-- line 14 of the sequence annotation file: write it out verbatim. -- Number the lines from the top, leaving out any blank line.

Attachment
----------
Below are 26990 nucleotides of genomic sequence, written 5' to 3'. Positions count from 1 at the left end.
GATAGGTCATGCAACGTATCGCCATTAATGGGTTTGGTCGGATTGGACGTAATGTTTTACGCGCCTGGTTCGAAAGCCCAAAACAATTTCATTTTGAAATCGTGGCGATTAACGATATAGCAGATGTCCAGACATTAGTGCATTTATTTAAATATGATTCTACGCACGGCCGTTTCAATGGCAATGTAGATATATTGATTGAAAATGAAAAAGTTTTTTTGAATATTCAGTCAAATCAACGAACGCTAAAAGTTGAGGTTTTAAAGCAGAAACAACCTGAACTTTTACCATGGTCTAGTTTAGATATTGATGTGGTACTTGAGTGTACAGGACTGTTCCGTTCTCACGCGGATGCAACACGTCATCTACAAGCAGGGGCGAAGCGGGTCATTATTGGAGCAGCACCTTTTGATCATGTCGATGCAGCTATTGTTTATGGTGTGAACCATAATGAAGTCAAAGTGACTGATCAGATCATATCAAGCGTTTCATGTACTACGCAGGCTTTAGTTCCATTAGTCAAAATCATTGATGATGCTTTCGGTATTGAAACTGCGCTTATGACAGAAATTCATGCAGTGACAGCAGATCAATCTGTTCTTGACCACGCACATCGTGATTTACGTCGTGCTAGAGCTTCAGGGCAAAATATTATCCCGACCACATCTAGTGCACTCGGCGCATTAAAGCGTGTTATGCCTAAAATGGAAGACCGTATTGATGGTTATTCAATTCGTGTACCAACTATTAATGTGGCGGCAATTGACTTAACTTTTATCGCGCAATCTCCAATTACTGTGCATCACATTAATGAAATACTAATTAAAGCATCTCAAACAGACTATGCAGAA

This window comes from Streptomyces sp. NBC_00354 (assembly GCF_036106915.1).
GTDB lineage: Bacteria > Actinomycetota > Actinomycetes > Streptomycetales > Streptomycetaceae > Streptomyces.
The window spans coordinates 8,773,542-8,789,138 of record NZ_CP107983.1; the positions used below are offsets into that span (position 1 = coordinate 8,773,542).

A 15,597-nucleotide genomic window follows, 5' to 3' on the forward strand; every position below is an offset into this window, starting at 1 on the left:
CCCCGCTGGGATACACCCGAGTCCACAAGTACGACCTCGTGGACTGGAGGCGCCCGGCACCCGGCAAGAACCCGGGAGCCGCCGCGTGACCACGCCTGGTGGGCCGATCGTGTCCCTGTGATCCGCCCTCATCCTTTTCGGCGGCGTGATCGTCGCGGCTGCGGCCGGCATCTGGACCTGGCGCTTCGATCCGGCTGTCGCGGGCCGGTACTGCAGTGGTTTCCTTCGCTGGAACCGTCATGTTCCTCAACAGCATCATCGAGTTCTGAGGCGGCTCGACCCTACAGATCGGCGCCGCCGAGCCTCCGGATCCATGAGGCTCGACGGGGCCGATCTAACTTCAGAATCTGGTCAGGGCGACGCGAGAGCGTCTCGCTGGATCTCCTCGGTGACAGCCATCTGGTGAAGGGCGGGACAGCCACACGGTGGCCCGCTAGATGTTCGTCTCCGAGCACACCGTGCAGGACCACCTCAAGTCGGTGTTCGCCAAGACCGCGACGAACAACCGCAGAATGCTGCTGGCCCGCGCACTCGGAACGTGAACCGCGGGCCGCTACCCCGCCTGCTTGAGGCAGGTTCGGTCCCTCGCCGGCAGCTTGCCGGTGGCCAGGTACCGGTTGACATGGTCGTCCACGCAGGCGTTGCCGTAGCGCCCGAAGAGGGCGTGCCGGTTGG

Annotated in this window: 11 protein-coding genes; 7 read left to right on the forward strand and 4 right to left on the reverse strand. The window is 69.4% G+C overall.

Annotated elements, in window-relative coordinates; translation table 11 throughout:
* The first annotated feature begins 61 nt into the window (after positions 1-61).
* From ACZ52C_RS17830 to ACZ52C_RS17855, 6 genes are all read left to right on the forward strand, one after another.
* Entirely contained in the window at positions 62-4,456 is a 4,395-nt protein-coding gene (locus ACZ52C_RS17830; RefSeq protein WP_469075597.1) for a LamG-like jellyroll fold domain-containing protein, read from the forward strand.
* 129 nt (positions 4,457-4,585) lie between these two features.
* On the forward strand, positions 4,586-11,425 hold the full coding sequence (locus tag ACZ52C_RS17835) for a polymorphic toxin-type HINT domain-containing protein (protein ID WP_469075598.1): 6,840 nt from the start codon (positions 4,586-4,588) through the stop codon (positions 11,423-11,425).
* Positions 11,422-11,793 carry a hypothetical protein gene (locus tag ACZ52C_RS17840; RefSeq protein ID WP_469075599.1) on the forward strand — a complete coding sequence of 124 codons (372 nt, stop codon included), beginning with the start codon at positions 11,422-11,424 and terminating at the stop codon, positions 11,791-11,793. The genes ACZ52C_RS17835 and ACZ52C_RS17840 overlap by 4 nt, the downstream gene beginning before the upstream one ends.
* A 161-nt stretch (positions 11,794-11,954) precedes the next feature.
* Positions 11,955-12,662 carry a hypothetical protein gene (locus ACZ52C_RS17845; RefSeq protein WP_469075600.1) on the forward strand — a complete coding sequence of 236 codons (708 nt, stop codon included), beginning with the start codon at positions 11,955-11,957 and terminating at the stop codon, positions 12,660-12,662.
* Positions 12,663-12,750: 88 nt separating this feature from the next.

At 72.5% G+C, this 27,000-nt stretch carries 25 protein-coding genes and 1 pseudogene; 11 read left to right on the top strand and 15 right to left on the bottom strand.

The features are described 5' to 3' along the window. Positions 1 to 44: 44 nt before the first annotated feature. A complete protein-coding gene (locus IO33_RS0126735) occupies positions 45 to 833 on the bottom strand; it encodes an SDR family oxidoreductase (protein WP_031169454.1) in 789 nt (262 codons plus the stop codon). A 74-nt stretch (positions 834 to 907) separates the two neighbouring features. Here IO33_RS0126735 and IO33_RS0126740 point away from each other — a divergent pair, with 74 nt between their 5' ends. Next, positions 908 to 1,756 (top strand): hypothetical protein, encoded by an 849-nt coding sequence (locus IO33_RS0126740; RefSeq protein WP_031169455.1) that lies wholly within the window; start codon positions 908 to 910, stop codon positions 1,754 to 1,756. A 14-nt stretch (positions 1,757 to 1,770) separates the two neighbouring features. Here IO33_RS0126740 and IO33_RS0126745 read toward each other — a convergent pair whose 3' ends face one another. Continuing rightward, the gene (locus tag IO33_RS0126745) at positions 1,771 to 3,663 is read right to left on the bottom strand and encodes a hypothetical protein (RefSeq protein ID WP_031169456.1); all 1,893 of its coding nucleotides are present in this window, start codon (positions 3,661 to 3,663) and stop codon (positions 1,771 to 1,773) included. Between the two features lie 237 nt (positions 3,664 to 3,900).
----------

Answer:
* On the forward strand, positions 4,586-11,425 hold the full coding sequence (locus tag ACZ52C_RS17835) for a polymorphic toxin-type HINT domain-containing protein (protein ID WP_469075598.1): 6,840 nt from the start codon (positions 4,586-4,588) through the stop codon (positions 11,423-11,425).